Keywords: [“fear”,”people”,”Human”]
Source: http://upliftconnect.com/dreaming-beyond-capitalism

Why Capitalism Creates Pointless Jobs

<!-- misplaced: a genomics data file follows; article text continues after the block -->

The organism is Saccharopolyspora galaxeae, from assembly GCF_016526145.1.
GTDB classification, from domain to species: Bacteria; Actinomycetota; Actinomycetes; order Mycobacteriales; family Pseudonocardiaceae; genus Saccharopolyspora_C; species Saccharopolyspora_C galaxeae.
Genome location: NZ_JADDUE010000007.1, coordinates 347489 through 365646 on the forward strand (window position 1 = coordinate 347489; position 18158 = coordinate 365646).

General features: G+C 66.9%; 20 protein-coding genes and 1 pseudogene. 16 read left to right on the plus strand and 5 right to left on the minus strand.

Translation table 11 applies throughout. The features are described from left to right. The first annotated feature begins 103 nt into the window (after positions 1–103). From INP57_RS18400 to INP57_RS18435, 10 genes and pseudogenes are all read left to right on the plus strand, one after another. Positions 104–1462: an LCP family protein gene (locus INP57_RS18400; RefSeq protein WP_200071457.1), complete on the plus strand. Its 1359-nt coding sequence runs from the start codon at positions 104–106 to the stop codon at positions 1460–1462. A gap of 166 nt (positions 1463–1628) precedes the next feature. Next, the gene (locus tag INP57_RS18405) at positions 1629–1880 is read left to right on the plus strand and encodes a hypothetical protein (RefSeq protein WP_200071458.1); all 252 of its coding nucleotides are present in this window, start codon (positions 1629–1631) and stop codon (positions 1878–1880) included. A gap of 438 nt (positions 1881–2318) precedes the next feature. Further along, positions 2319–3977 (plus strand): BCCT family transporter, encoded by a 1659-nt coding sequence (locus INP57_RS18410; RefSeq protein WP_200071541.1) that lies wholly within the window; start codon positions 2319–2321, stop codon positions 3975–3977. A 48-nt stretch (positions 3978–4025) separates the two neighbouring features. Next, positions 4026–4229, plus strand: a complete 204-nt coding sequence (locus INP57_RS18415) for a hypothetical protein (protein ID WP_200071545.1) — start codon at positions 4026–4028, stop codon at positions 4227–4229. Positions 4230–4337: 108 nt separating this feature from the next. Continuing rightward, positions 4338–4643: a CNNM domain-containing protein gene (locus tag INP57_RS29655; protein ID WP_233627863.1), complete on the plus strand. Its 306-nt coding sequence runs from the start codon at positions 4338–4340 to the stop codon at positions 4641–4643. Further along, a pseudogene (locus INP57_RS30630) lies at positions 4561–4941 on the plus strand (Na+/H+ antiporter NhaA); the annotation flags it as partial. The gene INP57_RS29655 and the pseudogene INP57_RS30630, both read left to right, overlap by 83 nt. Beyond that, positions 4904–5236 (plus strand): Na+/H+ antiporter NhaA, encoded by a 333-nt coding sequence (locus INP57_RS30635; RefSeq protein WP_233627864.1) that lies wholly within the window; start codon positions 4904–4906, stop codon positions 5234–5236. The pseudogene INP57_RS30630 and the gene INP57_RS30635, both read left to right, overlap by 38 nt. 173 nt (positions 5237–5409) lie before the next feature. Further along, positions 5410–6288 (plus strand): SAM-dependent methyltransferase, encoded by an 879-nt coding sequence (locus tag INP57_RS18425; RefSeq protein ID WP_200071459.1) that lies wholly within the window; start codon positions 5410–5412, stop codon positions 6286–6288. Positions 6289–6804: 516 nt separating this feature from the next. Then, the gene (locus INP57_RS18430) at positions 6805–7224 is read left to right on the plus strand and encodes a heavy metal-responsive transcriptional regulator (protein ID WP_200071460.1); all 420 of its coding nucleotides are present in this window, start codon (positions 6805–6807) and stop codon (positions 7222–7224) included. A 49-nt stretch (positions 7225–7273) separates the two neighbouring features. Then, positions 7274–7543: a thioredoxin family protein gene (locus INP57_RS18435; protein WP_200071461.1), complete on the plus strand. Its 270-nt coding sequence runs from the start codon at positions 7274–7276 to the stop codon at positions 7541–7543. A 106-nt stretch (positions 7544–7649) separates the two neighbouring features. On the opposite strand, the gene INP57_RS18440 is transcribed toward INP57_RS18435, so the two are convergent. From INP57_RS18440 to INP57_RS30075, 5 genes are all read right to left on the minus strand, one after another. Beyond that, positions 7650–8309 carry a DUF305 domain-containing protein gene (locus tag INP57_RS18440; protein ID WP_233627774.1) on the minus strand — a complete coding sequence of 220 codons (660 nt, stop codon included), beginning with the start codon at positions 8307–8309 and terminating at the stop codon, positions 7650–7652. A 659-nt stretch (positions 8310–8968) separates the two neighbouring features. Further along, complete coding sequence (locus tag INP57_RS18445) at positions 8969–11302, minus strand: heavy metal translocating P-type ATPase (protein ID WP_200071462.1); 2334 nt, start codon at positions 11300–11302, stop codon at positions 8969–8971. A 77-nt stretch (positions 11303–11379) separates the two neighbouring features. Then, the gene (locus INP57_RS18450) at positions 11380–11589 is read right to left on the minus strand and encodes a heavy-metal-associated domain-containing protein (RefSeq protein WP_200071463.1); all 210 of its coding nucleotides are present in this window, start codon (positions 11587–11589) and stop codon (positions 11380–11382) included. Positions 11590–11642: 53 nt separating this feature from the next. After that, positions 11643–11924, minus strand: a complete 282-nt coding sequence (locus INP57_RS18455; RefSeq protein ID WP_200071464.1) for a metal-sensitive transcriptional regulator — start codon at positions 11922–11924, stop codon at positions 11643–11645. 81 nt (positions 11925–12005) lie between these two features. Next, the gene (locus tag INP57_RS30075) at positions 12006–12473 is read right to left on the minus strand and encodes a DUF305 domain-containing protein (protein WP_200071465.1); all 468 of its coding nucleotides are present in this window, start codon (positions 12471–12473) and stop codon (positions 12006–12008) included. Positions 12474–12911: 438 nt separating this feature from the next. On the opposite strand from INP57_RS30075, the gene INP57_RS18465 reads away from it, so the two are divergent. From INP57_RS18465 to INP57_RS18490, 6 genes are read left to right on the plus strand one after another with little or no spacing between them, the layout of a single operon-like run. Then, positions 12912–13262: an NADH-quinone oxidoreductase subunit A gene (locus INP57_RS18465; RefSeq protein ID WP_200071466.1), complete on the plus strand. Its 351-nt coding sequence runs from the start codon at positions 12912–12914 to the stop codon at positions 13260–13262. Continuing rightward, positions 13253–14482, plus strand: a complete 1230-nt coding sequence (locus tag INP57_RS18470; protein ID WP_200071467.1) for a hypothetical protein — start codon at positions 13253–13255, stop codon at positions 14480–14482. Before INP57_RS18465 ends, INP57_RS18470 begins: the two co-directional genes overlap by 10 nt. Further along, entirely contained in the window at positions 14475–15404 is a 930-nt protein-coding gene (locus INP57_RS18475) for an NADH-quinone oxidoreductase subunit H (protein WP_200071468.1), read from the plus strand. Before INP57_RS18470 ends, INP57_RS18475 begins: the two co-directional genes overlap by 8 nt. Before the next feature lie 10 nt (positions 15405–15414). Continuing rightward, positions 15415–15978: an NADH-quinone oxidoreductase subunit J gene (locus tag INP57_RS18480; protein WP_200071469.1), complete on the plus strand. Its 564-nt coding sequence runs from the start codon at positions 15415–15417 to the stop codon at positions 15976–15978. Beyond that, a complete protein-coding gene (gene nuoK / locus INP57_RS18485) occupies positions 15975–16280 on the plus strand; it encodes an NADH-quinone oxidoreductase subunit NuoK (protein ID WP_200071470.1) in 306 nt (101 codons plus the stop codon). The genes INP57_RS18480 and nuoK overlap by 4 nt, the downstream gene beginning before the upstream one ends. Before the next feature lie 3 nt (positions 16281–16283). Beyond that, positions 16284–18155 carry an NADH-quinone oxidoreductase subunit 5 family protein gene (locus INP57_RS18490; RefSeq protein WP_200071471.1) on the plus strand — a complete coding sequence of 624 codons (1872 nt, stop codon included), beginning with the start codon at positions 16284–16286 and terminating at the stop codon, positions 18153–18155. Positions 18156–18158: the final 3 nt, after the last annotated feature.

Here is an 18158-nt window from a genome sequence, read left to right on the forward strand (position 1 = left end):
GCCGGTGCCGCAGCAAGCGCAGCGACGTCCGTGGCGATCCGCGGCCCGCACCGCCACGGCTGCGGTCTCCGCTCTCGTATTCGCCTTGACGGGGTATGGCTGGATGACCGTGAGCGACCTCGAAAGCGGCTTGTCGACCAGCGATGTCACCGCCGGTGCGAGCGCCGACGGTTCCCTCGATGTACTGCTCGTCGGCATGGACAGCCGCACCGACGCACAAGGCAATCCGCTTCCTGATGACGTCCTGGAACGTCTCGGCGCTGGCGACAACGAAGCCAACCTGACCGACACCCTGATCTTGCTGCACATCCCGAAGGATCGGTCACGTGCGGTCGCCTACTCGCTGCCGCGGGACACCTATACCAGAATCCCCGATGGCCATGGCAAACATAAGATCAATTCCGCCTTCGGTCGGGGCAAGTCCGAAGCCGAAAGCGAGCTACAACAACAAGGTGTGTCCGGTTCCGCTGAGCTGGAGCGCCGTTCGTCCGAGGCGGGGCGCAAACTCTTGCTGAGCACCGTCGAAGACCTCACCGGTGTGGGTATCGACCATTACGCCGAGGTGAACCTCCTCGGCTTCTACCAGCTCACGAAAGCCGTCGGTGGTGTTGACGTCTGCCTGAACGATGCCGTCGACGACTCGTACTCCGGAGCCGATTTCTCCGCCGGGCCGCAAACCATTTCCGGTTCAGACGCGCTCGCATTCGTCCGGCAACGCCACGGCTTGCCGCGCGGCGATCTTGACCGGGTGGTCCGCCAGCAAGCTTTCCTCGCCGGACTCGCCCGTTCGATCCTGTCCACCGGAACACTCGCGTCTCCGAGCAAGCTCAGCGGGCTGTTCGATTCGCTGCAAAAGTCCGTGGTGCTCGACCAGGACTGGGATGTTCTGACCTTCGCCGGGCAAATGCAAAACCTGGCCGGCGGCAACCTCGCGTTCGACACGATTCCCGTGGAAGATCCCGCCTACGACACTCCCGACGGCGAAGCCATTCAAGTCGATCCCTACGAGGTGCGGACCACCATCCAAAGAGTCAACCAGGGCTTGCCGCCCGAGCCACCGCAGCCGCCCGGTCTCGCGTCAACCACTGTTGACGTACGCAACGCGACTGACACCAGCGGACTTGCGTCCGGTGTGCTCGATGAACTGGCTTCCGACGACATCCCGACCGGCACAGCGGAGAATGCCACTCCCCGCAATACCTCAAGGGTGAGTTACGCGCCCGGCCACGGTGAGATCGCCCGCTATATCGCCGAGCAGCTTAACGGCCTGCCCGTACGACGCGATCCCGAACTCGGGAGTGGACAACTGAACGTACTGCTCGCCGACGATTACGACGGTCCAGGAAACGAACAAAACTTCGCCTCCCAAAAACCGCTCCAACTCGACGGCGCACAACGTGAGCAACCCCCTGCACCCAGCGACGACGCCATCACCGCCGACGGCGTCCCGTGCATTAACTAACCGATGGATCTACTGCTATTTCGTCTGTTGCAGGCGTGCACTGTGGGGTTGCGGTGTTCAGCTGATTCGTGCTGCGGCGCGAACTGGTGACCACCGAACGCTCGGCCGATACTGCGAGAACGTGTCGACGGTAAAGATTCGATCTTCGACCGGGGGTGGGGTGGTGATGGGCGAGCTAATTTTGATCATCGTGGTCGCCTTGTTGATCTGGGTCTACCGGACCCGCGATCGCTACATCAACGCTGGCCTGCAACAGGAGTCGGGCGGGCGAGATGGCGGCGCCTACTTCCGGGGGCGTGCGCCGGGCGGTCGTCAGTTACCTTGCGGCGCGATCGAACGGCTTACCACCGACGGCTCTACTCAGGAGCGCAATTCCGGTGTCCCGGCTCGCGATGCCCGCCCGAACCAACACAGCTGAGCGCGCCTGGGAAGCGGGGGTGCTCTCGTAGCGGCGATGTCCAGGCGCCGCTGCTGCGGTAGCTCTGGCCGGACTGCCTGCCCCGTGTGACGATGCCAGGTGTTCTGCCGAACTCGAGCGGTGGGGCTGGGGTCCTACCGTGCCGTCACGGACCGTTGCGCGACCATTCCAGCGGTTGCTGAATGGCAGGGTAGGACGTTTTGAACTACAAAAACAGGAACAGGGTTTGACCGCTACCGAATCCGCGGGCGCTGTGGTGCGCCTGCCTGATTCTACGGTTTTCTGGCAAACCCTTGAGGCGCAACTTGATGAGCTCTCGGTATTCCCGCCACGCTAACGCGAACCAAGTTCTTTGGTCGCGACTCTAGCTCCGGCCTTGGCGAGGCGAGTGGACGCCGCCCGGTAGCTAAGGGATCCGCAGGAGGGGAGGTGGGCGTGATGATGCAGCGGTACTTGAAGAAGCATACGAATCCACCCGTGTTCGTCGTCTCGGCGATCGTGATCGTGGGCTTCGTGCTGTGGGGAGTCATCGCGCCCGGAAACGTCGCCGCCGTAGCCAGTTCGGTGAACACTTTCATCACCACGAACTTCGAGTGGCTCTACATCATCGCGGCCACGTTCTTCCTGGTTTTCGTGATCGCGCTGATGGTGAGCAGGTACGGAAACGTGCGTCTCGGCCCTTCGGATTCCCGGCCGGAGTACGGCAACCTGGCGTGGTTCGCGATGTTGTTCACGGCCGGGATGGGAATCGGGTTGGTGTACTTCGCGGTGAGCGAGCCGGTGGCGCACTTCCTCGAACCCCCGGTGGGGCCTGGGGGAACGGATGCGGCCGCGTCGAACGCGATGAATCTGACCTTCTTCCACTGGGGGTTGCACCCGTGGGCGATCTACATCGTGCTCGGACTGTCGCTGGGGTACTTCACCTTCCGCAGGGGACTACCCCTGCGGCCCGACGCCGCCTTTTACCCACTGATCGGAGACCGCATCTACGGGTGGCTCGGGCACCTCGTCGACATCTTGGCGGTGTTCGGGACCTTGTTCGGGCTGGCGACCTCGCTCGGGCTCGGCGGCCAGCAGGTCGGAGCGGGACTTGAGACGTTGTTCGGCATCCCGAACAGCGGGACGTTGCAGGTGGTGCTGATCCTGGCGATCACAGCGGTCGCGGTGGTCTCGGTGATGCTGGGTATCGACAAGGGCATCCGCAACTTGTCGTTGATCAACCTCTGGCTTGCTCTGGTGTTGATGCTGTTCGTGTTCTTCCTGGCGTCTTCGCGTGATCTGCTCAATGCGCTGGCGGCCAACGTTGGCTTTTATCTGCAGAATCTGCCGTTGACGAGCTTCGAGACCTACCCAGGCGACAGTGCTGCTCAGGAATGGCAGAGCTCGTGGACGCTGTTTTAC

Huge swathes of people, in Europe and North America in particular, spend their entire working lives performing tasks they secretly believe do not really need to be performed. At the same time, “Professional, managerial, clerical, sales, and service workers” tripled, growing “From one-quarter to three-quarters of total employment.” In other words, productive jobs have, just as predicted, been largely automated away. Rather than allowing a massive reduction of working hours to free the world’s population to pursue their own projects, pleasures, visions, and ideas, we have seen the ballooning not even so much of the “Service” sector as of the administrative sector, up to and including the creation of whole new industries like financial services or telemarketing, or the unprecedented expansion of sectors like corporate law, academic and health administration, human resources, and public relations. These numbers do not even reflect on all those people whose job is to provide administrative, technical, or security support for these industries, or for that matter the whole host of ancillary industries that only exist because everyone else is spending so much of their time working in all the other ones. It’s as if someone were out there making up pointless jobs just for the sake of keeping us all working. According to economic theory, at least, the last thing a profit-seeking firm is going to do is shell out money to workers they don’t really need to employ. While corporations may engage in ruthless downsizing, the layoffs and speed-ups invariably fall on that class of people who are actually making, moving, fixing and maintaining things; through some strange alchemy no one can quite explain, the number of salaried paper-pushers ultimately seems to expand, and more and more employees find themselves, not unlike Soviet workers actually, working 40 or even 50 hour weeks on paper, but effectively working 15 hours just as Keynes predicted, since the rest of their time is spent organising or attending motivational seminars, updating their facebook profiles or downloading TV box-sets. There is a whole class of salaried professionals that, should you meet them at parties and admit that you do something that might be considered interesting, will want to avoid even discussing their line of work entirely. For instance: in our society, there seems a general rule that, the more obviously one’s work benefits other people, the less one is likely to be paid for it. You can see it when tabloids whip up resentment against tube workers for paralysing London during contract disputes: the very fact that tube workers can paralyse London shows that their work is actually necessary, but this seems to be precisely what annoys people. It’s even clearer in the US, where Republicans have had remarkable success mobilizing resentment against school teachers, or auto workers for their supposedly bloated wages and benefits. If someone had designed a work regime perfectly suited to maintaining the power of finance capital, it’s hard to see how they could have done a better job.